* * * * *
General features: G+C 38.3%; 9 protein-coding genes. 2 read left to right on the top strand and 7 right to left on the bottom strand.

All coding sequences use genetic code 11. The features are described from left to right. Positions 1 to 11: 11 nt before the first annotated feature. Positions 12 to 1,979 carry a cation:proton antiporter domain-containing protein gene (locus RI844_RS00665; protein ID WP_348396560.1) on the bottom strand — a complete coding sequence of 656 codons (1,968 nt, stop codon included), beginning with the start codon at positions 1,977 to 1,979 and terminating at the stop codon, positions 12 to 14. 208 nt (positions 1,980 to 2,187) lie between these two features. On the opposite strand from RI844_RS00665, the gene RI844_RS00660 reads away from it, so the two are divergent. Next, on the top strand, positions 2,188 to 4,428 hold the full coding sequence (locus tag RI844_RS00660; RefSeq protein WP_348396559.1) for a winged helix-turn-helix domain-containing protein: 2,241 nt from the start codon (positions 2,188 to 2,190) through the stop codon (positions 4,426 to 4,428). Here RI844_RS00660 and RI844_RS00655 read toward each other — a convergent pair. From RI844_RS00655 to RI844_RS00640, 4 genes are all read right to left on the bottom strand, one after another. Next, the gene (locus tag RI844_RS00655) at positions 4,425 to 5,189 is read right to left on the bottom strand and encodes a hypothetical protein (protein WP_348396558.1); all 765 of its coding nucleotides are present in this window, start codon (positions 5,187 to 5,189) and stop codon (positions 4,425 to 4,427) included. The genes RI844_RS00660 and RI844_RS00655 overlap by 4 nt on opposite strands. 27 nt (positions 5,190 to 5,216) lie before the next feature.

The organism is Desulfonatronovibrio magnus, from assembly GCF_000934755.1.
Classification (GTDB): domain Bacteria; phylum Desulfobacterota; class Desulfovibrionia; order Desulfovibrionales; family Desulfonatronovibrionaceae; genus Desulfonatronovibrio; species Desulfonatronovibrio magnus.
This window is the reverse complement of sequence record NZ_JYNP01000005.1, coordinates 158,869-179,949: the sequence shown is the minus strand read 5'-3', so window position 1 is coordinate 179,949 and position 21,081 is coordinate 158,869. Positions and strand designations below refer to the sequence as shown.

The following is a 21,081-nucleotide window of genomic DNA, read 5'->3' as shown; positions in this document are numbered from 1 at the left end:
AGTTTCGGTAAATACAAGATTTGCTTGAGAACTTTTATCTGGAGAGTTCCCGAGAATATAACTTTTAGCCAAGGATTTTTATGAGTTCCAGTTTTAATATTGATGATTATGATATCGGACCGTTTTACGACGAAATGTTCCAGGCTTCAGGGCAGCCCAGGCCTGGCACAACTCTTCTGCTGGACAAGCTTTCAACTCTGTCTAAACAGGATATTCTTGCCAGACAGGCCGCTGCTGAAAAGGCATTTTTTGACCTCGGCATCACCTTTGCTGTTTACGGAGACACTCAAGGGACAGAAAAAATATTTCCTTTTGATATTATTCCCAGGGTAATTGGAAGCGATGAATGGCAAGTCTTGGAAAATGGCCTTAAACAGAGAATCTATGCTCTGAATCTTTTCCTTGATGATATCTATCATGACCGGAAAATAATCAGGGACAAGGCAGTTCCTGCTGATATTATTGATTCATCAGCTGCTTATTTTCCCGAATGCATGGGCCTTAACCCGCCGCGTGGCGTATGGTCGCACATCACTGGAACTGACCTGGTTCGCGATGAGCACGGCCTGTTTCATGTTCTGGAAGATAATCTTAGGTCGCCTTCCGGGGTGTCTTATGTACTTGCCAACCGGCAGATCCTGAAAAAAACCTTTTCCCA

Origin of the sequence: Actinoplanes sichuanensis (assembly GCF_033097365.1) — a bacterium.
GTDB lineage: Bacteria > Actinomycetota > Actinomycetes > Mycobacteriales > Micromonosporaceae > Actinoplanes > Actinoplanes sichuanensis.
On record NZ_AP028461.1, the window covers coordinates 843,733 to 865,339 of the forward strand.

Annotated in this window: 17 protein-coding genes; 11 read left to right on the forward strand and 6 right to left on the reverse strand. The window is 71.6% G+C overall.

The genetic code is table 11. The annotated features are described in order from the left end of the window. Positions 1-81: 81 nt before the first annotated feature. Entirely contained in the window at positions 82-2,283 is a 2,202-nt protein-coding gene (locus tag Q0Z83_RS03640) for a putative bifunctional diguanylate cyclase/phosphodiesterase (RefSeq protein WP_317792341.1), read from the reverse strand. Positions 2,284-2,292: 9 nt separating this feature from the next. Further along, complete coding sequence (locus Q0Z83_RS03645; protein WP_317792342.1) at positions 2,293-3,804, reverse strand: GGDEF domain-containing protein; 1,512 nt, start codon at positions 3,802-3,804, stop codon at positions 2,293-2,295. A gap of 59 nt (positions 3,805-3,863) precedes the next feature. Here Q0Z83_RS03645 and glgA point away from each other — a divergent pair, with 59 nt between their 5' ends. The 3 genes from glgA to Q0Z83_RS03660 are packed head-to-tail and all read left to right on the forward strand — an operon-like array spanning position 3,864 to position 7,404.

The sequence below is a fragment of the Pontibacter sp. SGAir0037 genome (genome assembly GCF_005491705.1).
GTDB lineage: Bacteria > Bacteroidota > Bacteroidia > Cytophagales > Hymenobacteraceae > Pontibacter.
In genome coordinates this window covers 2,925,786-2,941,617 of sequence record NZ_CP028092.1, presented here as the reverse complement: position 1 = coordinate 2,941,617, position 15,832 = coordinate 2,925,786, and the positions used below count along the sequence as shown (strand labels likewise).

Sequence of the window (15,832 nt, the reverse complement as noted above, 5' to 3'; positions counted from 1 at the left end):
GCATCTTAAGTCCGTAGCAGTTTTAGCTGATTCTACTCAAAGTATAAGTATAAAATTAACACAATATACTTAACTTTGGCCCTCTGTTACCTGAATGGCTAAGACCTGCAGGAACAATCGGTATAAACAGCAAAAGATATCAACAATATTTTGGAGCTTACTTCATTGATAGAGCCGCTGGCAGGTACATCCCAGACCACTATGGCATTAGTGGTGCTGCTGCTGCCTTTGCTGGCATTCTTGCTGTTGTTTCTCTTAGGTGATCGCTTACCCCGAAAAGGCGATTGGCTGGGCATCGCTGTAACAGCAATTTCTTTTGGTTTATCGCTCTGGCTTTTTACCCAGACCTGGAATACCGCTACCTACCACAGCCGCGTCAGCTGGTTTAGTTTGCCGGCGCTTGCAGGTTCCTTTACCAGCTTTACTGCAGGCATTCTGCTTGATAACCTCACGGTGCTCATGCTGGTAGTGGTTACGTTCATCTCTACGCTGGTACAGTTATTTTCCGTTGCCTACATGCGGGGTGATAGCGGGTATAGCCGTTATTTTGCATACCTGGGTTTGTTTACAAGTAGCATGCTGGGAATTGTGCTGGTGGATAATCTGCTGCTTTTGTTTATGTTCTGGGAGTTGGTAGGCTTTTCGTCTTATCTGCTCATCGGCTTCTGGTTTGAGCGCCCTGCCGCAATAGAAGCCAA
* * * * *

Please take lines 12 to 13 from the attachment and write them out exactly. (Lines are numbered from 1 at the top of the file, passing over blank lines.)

The genetic code is table 11. The annotated features are described in order from the left end of the window. Positions 1-81: 81 nt before the first annotated feature. Entirely contained in the window at positions 82-2,283 is a 2,202-nt protein-coding gene (locus tag Q0Z83_RS03640) for a putative bifunctional diguanylate cyclase/phosphodiesterase (RefSeq protein WP_317792341.1), read from the reverse strand. Positions 2,284-2,292: 9 nt separating this feature from the next. Further along, complete coding sequence (locus Q0Z83_RS03645; protein WP_317792342.1) at positions 2,293-3,804, reverse strand: GGDEF domain-containing protein; 1,512 nt, start codon at positions 3,802-3,804, stop codon at positions 2,293-2,295. A gap of 59 nt (positions 3,805-3,863) precedes the next feature. Here Q0Z83_RS03645 and glgA point away from each other — a divergent pair, with 59 nt between their 5' ends. The 3 genes from glgA to Q0Z83_RS03660 are packed head-to-tail and all read left to right on the forward strand — an operon-like array spanning position 3,864 to position 7,404.

The sequence below is a fragment of the Pontibacter sp. SGAir0037 genome (genome assembly GCF_005491705.1).